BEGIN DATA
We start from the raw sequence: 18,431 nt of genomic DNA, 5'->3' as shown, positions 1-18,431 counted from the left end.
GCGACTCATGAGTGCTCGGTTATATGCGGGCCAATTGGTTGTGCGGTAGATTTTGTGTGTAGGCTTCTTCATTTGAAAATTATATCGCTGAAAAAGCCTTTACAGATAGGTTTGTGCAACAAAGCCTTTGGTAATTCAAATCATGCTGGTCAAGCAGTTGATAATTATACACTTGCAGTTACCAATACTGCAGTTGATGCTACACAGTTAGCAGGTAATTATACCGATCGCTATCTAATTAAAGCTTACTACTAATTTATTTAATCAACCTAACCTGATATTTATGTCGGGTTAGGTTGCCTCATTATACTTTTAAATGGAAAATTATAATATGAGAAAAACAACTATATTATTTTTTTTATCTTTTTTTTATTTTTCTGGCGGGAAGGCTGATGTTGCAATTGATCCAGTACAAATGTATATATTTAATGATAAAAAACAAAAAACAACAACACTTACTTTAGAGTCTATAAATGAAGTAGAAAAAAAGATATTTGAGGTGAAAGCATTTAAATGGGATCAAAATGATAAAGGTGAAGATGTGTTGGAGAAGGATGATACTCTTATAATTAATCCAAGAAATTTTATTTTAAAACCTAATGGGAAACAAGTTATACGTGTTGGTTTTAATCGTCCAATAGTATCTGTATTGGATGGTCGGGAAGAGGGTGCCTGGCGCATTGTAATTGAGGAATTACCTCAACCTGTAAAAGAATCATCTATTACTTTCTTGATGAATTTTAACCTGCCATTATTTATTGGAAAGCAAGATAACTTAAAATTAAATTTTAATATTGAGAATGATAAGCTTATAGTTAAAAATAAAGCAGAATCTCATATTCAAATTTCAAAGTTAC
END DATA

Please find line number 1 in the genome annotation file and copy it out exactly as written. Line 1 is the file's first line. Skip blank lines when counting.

We start from the raw sequence: 18,431 nt of genomic DNA, 5'->3' as shown, positions 1-18,431 counted from the left end.